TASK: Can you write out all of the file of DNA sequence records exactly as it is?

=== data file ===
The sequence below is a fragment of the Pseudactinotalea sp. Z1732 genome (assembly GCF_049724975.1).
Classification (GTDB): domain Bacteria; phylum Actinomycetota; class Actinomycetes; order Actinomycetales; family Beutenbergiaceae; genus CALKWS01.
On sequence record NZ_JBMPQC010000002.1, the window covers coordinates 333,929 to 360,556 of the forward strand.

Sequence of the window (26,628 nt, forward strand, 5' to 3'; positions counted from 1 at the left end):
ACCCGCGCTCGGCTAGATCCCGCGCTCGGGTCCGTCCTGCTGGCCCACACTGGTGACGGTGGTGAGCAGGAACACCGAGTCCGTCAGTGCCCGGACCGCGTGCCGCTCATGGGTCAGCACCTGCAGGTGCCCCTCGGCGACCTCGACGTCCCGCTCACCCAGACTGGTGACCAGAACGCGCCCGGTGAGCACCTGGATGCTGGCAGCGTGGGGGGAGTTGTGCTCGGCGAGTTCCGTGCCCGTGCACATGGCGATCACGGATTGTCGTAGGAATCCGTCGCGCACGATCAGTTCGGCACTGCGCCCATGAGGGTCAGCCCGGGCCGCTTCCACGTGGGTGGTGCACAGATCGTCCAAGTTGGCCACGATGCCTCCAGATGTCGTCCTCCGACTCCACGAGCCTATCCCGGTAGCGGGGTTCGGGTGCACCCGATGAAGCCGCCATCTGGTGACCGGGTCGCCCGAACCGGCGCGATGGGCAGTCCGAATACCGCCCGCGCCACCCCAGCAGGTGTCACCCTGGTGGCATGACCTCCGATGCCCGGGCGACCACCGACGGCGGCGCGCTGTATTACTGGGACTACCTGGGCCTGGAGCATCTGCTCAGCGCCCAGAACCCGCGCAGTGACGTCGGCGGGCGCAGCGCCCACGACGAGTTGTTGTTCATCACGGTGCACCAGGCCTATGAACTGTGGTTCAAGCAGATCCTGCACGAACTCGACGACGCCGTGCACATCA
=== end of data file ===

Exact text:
The sequence below is a fragment of the Pseudactinotalea sp. Z1732 genome (assembly GCF_049724975.1).
Classification (GTDB): domain Bacteria; phylum Actinomycetota; class Actinomycetes; order Actinomycetales; family Beutenbergiaceae; genus CALKWS01.
On sequence record NZ_JBMPQC010000002.1, the window covers coordinates 333,929 to 360,556 of the forward strand.

Sequence of the window (26,628 nt, forward strand, 5' to 3'; positions counted from 1 at the left end):
ACCCGCGCTCGGCTAGATCCCGCGCTCGGGTCCGTCCTGCTGGCCCACACTGGTGACGGTGGTGAGCAGGAACACCGAGTCCGTCAGTGCCCGGACCGCGTGCCGCTCATGGGTCAGCACCTGCAGGTGCCCCTCGGCGACCTCGACGTCCCGCTCACCCAGACTGGTGACCAGAACGCGCCCGGTGAGCACCTGGATGCTGGCAGCGTGGGGGGAGTTGTGCTCGGCGAGTTCCGTGCCCGTGCACATGGCGATCACGGATTGTCGTAGGAATCCGTCGCGCACGATCAGTTCGGCACTGCGCCCATGAGGGTCAGCCCGGGCCGCTTCCACGTGGGTGGTGCACAGATCGTCCAAGTTGGCCACGATGCCTCCAGATGTCGTCCTCCGACTCCACGAGCCTATCCCGGTAGCGGGGTTCGGGTGCACCCGATGAAGCCGCCATCTGGTGACCGGGTCGCCCGAACCGGCGCGATGGGCAGTCCGAATACCGCCCGCGCCACCCCAGCAGGTGTCACCCTGGTGGCATGACCTCCGATGCCCGGGCGACCACCGACGGCGGCGCGCTGTATTACTGGGACTACCTGGGCCTGGAGCATCTGCTCAGCGCCCAGAACCCGCGCAGTGACGTCGGCGGGCGCAGCGCCCACGACGAGTTGTTGTTCATCACGGTGCACCAGGCCTATGAACTGTGGTTCAAGCAGATCCTGCACGAACTCGACGACGCCGTGCACATCA